The results section should then tackle the primary research questions, one at a time. Again, there should be a clear organization. One approach would be to answer the most general questions and then proceed to answer more specific ones. Another would be to answer the main question first and then to answer secondary ones. Regardless, Bem (2003)  suggests the following basic structure for discussing each new result:
- Remind the reader of the research question.
- Give the answer to the research question in words.
- Present the relevant statistics.
- Qualify the answer if necessary.
- Summarize the result.
Notice that only Step 3 necessarily involves numbers. The rest of the steps involve presenting the research question and the answer to it in words. In fact, the basic results should be clear even to a reader who skips over the numbers.
The discussion is the last major section of the research report. Discussions usually consist of some combination of the following elements:
- Summary of the research
- Theoretical implications
- Practical implications
- Suggestions for future research
The discussion typically begins with a summary of the study that provides a clear answer to the research question. In a short report with a single study, this might require no more than a sentence. In a longer report with multiple studies, it might require a paragraph or even two. The summary is often followed by a discussion of the theoretical implications of the research. Do the results provide support for any existing theories? If not, how can they be explained? Although you do not have to provide a definitive explanation or detailed theory for your results, you at least need to outline one or more possible explanations. In applied research—and often in basic research—there is also some discussion of the practical implications of the research. How can the results be used, and by whom, to accomplish some real-world goal?
The theoretical and practical implications are often followed by a discussion of the study’s limitations. Perhaps there are problems with its internal or external validity. Perhaps the manipulation was not very effective or the measures not very reliable. Perhaps there is some evidence that participants did not fully understand their task or that they were suspicious of the intent of the researchers. Now is the time to discuss these issues and how they might have affected the results. But do not overdo it. All studies have limitations, and most readers will understand that a different sample or different measures might have produced different results. Unless there is good reason to think they would have, however, there is no reason to mention these routine issues. Instead, pick two or three limitations that seem like they could have influenced the results, explain how they could have influenced the results, and suggest ways to deal with them.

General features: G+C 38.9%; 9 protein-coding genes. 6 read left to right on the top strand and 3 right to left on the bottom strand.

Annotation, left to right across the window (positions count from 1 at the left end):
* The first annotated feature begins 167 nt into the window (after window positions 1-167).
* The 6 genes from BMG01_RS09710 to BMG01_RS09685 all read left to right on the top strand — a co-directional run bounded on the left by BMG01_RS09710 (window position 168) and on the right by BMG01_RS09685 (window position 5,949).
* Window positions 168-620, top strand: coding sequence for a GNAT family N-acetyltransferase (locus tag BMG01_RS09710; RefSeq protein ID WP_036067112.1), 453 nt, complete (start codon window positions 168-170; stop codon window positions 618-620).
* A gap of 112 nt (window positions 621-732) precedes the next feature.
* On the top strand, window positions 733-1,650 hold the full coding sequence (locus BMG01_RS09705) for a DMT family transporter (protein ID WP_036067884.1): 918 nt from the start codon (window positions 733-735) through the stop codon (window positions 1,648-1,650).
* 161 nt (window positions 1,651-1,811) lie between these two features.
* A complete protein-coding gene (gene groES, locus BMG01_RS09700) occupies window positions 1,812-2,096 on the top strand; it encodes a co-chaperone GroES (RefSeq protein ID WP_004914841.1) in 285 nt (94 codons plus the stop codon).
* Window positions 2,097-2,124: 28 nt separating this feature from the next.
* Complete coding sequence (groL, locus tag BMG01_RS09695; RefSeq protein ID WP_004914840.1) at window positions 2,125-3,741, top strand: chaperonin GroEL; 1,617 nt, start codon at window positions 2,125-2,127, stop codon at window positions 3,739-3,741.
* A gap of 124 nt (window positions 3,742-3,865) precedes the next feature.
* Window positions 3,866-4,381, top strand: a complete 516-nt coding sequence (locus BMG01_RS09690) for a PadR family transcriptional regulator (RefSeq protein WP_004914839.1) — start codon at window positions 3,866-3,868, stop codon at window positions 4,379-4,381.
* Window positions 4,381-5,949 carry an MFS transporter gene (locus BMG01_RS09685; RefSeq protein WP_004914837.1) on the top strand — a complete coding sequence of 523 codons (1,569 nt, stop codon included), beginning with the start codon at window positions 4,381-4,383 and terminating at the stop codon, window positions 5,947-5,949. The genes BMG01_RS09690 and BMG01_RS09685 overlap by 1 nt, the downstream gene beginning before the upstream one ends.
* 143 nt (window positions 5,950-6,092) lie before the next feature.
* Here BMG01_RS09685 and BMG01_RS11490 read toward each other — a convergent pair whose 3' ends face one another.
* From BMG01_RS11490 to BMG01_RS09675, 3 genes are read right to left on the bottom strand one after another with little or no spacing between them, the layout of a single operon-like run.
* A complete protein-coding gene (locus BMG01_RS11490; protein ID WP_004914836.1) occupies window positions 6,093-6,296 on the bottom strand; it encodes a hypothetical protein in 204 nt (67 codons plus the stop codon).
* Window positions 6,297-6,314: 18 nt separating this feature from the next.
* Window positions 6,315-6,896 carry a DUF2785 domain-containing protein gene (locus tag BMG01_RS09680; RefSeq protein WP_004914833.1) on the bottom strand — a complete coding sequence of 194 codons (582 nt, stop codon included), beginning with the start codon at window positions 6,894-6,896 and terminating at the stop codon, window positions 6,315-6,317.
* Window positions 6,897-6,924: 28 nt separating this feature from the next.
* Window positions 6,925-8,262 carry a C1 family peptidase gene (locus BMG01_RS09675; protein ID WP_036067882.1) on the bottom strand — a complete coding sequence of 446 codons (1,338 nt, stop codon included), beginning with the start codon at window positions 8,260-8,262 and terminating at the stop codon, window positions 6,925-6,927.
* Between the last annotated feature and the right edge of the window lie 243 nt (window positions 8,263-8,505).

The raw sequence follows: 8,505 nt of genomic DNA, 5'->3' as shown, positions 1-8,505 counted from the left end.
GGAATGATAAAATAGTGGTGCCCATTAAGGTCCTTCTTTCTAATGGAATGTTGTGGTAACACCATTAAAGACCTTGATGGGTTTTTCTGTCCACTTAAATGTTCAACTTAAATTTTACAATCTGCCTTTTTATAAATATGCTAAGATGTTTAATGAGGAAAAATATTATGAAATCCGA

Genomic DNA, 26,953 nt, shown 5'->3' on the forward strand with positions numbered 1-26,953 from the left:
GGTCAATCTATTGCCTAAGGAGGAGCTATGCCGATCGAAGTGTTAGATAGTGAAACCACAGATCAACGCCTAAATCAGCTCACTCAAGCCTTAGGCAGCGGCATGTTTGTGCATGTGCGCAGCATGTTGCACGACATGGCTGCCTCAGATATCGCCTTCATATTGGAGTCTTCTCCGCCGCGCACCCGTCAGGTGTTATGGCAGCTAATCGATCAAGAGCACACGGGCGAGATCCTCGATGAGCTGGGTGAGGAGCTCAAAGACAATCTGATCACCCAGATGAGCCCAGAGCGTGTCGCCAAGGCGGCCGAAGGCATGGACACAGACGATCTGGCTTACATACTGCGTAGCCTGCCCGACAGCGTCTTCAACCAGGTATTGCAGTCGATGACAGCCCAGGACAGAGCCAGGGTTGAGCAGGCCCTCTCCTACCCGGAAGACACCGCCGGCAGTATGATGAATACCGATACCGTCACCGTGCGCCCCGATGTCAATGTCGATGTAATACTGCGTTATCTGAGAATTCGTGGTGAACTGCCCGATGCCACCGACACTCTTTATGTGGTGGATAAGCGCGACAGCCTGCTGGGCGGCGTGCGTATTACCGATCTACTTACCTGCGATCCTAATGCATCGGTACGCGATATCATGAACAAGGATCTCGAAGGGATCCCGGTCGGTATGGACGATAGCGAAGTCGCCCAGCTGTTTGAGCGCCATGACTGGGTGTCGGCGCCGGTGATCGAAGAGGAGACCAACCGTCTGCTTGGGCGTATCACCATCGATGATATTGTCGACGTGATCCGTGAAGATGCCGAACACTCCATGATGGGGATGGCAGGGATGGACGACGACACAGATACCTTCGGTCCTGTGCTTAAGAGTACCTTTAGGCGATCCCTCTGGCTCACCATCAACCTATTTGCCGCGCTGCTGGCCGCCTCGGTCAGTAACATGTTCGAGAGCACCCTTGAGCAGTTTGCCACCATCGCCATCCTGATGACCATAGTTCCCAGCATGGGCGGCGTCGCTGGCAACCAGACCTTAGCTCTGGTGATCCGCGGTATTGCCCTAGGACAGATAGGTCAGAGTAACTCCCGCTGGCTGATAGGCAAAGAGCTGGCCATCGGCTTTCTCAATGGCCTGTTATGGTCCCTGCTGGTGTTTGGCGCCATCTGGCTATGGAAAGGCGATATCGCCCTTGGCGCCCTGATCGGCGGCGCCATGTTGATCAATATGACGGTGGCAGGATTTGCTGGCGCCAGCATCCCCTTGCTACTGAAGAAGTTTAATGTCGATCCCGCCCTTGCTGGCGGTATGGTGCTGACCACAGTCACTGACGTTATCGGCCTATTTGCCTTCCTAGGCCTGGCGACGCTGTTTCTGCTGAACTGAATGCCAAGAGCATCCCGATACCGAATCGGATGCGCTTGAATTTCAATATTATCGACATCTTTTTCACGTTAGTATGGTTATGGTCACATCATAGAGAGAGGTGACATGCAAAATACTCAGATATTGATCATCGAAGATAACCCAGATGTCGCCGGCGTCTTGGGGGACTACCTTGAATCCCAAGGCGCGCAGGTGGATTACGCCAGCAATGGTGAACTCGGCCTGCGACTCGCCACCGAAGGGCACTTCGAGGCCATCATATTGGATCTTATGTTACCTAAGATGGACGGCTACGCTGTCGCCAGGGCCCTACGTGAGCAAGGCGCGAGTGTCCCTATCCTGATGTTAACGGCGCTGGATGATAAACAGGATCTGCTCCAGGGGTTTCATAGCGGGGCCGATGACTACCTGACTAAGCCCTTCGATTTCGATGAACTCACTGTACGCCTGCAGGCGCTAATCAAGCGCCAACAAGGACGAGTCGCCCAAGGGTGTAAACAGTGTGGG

Most discussions end with some suggestions for future research. If the study did not satisfactorily answer the original research question, what will it take to do so? What new research questions has the study raised? This part of the discussion, however, is not just a list of new questions. It is a discussion of two or three of the most important unresolved issues. This means identifying and clarifying each question, suggesting some alternative answers, and even suggesting ways they could be studied.
Finally, some researchers are quite good at ending their articles with a sweeping or thought-provoking conclusion. Darley and Latané (1968)  , for example, ended their article on the bystander effect by discussing the idea that whether people help others may depend more on the situation than on their personalities. Their final sentence is, “If people understand the situational forces that can make them hesitate to intervene, they may better overcome them” (p. 383). However, this kind of ending can be difficult to pull off. It can sound overreaching or just banal and end up detracting from the overall impact of the article. It is often better simply to end when you have made your final point (although you should avoid ending on a limitation).